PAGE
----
Theme words like 'hope' or 'responsibility' flash up occasionally on the video wall behind the (always inaudible) speaker. Or, if you can understand it, you can always watch the lady signing for the deaf. Perhaps the best trick is to scan the ebb and flow of hand-held placards.
Pink triangles began to sprout when Aids was the issue, mixed with a few demanding lesbian rights. Banners with 'Health Care Our Families Can Afford' signalled, surprise, the health debate.
Just as we thought we had a handle on proceedings, there was a baffling eruption of pink placards bearing the single word, 'NOT]'. 'Not what?', we wondered as the placards suffused the hall, bobbing in a thousand excited hands.
This, we came to realise, was a manifestation of the current American fad of tagging an expletive 'Not]' on the end of a sentence to negate what has just been said. For instance: 'Democrats love George Bush. Not]'.
The placards had been distributed by Jerry Brown supporters opposed to the adoption of the '92 Democratic policy platform.
A banner war has been raging all week between Mr Brown's 600-odd followers and the thousands of Clinton delegates. Until last night, when their man was finally allowed on to the podium, the Brown troops were sporting mouth gags and waving 'Let Jerry Speak' placards and other variations on the theme.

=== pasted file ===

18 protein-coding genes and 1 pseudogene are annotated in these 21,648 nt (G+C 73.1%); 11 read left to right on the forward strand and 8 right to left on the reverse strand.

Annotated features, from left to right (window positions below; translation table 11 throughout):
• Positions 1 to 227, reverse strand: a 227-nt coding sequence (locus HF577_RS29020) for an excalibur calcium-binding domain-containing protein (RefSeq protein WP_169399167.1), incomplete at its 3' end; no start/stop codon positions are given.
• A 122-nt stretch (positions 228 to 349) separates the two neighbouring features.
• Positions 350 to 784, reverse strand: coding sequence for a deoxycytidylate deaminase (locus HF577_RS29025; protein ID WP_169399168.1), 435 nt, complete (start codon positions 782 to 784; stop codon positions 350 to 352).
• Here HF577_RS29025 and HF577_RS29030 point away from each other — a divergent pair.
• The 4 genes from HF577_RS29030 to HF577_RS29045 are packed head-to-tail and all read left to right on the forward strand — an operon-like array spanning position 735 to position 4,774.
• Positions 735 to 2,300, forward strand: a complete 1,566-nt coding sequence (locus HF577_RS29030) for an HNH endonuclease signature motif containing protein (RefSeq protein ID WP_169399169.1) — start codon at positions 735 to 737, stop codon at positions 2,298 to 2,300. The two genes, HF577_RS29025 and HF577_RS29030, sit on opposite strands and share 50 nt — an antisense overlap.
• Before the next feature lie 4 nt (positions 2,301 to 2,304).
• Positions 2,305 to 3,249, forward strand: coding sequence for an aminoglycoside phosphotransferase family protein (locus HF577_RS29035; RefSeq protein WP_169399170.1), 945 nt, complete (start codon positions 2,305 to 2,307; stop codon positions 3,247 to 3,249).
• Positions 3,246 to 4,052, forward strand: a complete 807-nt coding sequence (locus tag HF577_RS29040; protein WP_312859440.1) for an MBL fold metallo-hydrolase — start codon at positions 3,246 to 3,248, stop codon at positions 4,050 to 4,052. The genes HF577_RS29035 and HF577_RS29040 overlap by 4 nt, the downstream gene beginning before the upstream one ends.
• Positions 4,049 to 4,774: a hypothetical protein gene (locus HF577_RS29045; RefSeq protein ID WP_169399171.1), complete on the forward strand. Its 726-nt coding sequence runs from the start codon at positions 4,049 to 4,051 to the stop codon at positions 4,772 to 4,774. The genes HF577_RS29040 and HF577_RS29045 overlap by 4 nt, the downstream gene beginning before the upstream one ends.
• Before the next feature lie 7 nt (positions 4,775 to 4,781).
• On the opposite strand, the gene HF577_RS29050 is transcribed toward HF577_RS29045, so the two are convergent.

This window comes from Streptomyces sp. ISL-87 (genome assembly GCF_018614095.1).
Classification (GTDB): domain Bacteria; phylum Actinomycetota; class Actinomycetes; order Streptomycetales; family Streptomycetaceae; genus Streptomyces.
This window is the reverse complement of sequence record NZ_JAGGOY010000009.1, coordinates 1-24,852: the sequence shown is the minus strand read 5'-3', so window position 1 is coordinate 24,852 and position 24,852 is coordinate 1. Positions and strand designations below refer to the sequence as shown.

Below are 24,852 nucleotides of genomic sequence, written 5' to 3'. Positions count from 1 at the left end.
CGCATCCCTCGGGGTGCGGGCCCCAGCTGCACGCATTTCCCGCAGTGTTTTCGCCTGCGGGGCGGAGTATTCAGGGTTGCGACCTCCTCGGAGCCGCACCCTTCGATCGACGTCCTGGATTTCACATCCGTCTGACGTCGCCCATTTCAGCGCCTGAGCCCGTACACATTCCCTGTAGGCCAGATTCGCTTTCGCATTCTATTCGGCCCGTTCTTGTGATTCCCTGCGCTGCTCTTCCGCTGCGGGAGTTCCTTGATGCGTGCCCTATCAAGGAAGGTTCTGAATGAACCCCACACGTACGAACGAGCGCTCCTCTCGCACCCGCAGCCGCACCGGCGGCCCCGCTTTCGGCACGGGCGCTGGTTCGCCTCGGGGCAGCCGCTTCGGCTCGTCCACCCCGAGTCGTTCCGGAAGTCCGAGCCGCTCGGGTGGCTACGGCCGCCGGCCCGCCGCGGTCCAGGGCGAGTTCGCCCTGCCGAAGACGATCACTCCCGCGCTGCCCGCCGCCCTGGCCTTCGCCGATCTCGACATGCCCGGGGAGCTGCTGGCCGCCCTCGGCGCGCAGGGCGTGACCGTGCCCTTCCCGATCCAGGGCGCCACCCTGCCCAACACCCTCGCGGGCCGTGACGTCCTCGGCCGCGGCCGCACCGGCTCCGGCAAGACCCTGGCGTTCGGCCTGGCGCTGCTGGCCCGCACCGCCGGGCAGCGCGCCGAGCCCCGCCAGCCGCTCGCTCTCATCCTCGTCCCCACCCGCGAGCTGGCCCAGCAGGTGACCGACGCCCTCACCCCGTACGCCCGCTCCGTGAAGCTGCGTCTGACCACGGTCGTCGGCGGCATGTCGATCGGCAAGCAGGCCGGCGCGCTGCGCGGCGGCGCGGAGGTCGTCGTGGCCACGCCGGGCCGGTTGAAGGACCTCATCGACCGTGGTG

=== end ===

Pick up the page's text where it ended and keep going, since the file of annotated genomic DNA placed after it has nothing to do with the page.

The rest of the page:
The Clinton camp struck back with, 'Let Jerry Sleep'. One Brownie, lost for a witty slogan, was seen gripping a piece of card that read simply: 'Generic Protest Sign'.
The Vice-President, Dan Quayle, is once again the butt of endless quips, not just on the podium, but also on the myriad of convention ephemera like buttons, T-shirts and car stickers. Especially overworked are gags to do with his recent misspelling of potato, which he had as potatoe. And then there is the T-shirt listing 'Top Ten Reasons for Voting Democrat' - reasons one to nine are 'Jobs'. Reason 10: 'Dan Quayle'.
Meanwhile, any hope of the TV networks nursing serious regrets over their decision to slash live coverage must have faded following the release of the first- night viewing figures. As at first suspected, the Democrats are a ratings bust. No channel attracted more than a measly five million households for convention coverage.
The ratings winner on Monday evening was Rupert Murdoch's Fox Network, which drew more than seven million with the film 'The Revenge of the Nerds, Part III'.
There have been moments, it must be said, when the delegates have been moved to stop their jostling and chattering. The longest, most moving, hush was awarded to Elizabeth Glaser, wife of actor Paul Michael Glaser, Starsky in the cop show 'Starsky and Hutch'. She contracted Aids from a blood transfusion while giving birth to her daughter Ariel.
Delegates stood frozen, some weeping, as she accused the Bush administration of inaction and recounted how she passed the virus first to Ariel, who died in 1988, and later, through breast-feeding, to her son, Jake.
Roy Hattersley and other Labour bods such as Gordon Brown and even Lord Clinton- Davis are still in town, but not for much longer. Mr Hattersley has confided that, such is his anxiety not to miss the vote for Labour Party leader on Saturday, he plans to leave the Big Apple before the climax of the convention tonight, when Mr Clinton delivers his acceptance speech.
As feared, one anti-abortion fanatic finally got close enough to Mr Clinton to present him with a human foetus in a clear plastic box. A tasteful use of the First Amendment right to free expression. Not]